Goff was soft-spoken, creative and easygoing. He wore traditional suit jackets but jazzed them up with Day-Glo shirts and socks and jewel-studded bolo ties. Goff took his clients’ wishes and needs into consideration. As a result, most of the homes he designed in Kansas City featured abundant family space. Goff’s houses often faced opposition while they were being designed and built. Developers and neighbors balked at their eccentric-shaped exteriors. To this day, motorists stop at the fish-scale shingled Nicol house (1965-67) that Goff designed near the University of Missouri-Kansas City. They ask: “Is this part of the campus?” The tepee-shape stands out like a spaceship among the Tudors and Italianate houses in the neighborhood. Inside, the view is just as jaw-dropping. The family room is a circle in the center of the octagonal floor plan. Banquettes surround a circular fountain underneath an octagonal glass skylight. At night, a fire pit glows above the fountain. A room juts off from each of the home’s eight sides, each painted in a bright color such as cobalt blue, orange or hot pink. Octagonal wooden cutouts from the windows were used to top accent tables. The house was built for James and Betty Nicol and their three children. The couple commissioned Goff to design the house after they heard him deliver a lecture in 1963 at the Kansas City Art Institute. Personal details of the family remain including five nickels embedded into a countertop that commemorate the year the couple married, the year the house was built and the years their children were born. The most eye-catching is the green flooring — five shades form concentric paths around the house like a racetrack. The house has been called a real-life Emerald City palace.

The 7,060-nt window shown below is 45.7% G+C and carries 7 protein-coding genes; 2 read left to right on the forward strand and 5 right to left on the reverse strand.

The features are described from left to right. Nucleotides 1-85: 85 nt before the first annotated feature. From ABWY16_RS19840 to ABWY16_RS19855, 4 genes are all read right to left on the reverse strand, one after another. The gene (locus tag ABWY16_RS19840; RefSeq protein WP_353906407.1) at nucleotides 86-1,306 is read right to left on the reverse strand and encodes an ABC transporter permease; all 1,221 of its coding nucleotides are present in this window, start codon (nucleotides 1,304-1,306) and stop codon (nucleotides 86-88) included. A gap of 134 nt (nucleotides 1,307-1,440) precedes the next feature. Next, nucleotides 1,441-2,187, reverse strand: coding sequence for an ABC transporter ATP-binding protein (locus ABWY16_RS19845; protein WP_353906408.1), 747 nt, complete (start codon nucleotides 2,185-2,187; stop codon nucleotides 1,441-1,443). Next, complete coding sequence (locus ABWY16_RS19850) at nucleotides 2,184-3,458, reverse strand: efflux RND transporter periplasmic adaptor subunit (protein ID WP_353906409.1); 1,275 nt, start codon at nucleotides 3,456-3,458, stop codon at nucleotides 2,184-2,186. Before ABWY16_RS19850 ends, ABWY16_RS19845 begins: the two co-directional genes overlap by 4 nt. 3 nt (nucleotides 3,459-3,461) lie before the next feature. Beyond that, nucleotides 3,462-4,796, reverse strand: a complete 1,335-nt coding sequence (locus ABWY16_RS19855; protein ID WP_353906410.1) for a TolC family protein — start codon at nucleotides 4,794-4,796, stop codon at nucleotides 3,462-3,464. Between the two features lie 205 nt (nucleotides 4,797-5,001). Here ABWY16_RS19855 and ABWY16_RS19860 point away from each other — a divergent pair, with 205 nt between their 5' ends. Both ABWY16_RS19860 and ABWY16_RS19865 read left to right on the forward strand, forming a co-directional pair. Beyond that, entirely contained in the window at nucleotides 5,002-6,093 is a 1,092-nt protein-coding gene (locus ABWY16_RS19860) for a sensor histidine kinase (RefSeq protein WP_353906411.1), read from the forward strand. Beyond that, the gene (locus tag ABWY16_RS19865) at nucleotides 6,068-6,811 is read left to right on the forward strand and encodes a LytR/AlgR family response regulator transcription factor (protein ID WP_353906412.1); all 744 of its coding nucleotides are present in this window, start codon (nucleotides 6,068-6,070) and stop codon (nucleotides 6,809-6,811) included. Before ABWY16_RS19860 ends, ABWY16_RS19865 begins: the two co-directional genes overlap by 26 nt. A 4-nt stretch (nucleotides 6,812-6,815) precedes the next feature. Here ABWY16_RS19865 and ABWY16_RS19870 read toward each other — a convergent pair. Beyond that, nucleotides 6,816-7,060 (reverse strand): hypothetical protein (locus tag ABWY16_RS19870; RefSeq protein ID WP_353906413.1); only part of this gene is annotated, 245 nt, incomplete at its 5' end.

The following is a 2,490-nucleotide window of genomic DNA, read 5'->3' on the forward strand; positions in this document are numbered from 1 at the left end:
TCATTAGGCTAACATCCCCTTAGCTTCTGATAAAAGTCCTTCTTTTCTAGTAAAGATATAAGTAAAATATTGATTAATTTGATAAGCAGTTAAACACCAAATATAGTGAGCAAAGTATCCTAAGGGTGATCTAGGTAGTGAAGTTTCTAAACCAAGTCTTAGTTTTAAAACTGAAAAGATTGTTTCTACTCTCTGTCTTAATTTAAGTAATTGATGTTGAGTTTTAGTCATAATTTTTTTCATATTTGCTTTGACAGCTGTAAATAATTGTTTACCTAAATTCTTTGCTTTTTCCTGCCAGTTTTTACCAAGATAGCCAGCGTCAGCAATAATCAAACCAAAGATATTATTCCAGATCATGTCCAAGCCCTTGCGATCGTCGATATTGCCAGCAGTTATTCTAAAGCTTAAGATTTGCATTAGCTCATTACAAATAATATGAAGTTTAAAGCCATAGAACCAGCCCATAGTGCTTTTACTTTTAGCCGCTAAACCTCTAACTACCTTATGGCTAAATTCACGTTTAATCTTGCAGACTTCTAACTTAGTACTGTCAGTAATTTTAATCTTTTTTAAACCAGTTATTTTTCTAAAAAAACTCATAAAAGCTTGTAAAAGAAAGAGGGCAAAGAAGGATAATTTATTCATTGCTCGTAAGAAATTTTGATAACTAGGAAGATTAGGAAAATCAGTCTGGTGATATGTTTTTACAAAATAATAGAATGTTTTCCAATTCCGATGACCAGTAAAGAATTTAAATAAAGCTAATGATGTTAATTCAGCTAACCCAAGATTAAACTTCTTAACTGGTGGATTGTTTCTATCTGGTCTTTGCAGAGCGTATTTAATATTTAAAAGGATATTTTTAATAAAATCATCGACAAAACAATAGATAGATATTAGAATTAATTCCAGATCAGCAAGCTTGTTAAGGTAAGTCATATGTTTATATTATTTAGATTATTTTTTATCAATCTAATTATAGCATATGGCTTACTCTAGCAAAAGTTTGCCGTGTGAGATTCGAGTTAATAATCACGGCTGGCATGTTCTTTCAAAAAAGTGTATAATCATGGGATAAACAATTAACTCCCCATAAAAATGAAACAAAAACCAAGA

The 4,000-square-foot house was built in 1965 for Lawrence Hyde, a doctor with a wife and four children. The son’s bathroom was blue; the three daughters shared a pink one. Each private space is small in the cross-shaped floor plan. Also in Prairie Village is the Searing house (1967). The late Paul Searing, who worked as a salesman, loved working with Goff. “He was jolly like Santa Claus,” said Searing, who lived in the house Goff designed for him the rest of his life. “Even during the tough times, I never saw him lose his cool. He’d just chuckle.” On the Kansas side of the state line in the Prairie Village suburb, Goff designed the Hyde house (1965). Green colors the houses inside and out. More than 100 green glass ashtrays are fused into doorways, stair railings and sculptural lanterns. The exterior and interior are partly clad in pale-green ceramic bricks. Green bulbs provide accent lighting in the family room. Green geometric designs, punctuated with copper strips, border walls. Green laminate countertops are the focal point in the kitchen. Searing and Goff took field trips as they were planning the house, visiting the screened porch Searing loved in his childhood home. “You could see everything happening around you,” Searing said. “You felt like you were outside.” It took years for the 1,200-square-foot house to be built. Developers and neighbors did not accept plans for sites in south Kansas City and Leawood. Large, triangular metal railings line the front entrance. Metal spikes, like radio antennae, jut from the top and corners. The interior is a large triangle with a view of the outdoors from every angle, like a screened porch. Using accordion doors, the room can be closed off into separate spaces.